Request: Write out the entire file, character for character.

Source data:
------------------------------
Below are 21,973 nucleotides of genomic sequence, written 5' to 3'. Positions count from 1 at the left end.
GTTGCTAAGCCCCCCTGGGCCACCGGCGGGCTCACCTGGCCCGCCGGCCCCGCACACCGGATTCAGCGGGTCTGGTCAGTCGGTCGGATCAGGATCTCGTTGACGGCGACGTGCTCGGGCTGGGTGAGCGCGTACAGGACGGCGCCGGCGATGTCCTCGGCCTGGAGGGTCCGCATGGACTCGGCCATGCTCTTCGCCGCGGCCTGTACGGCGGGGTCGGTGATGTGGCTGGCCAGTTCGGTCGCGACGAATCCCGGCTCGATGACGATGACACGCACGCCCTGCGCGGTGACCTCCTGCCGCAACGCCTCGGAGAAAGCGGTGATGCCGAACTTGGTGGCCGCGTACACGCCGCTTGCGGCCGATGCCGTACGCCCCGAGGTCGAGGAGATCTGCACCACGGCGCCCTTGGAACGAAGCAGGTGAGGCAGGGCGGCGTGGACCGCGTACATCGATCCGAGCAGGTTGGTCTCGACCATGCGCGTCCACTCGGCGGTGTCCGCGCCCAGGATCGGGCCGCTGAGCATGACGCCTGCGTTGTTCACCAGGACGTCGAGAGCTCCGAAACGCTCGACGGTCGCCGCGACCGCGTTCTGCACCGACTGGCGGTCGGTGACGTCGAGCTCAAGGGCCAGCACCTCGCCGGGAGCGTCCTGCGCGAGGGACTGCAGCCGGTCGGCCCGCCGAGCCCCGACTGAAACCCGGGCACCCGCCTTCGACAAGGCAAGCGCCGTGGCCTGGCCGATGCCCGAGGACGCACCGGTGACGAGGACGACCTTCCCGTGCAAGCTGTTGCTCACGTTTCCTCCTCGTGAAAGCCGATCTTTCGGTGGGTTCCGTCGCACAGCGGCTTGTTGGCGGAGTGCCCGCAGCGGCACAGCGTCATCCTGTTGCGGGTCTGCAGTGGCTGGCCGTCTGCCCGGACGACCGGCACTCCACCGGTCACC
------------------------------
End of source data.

Below are 21,973 nucleotides of genomic sequence, written 5' to 3'. Positions count from 1 at the left end.
GTTGCTAAGCCCCCCTGGGCCACCGGCGGGCTCACCTGGCCCGCCGGCCCCGCACACCGGATTCAGCGGGTCTGGTCAGTCGGTCGGATCAGGATCTCGTTGACGGCGACGTGCTCGGGCTGGGTGAGCGCGTACAGGACGGCGCCGGCGATGTCCTCGGCCTGGAGGGTCCGCATGGACTCGGCCATGCTCTTCGCCGCGGCCTGTACGGCGGGGTCGGTGATGTGGCTGGCCAGTTCGGTCGCGACGAATCCCGGCTCGATGACGATGACACGCACGCCCTGCGCGGTGACCTCCTGCCGCAACGCCTCGGAGAAAGCGGTGATGCCGAACTTGGTGGCCGCGTACACGCCGCTTGCGGCCGATGCCGTACGCCCCGAGGTCGAGGAGATCTGCACCACGGCGCCCTTGGAACGAAGCAGGTGAGGCAGGGCGGCGTGGACCGCGTACATCGATCCGAGCAGGTTGGTCTCGACCATGCGCGTCCACTCGGCGGTGTCCGCGCCCAGGATCGGGCCGCTGAGCATGACGCCTGCGTTGTTCACCAGGACGTCGAGAGCTCCGAAACGCTCGACGGTCGCCGCGACCGCGTTCTGCACCGACTGGCGGTCGGTGACGTCGAGCTCAAGGGCCAGCACCTCGCCGGGAGCGTCCTGCGCGAGGGACTGCAGCCGGTCGGCCCGCCGAGCCCCGACTGAAACCCGGGCACCCGCCTTCGACAAGGCAAGCGCCGTGGCCTGGCCGATGCCCGAGGACGCACCGGTGACGAGGACGACCTTCCCGTGCAAGCTGTTGCTCACGTTTCCTCCTCGTGAAAGCCGATCTTTCGGTGGGTTCCGTCGCACAGCGGCTTGTTGGCGGAGTGCCCGCAGCGGCACAGCGTCATCCTGTTGCGGGTCTGCAGTGGCTGGCCGTCTGCCCGGACGACCGGCACTCCACCGGTCACC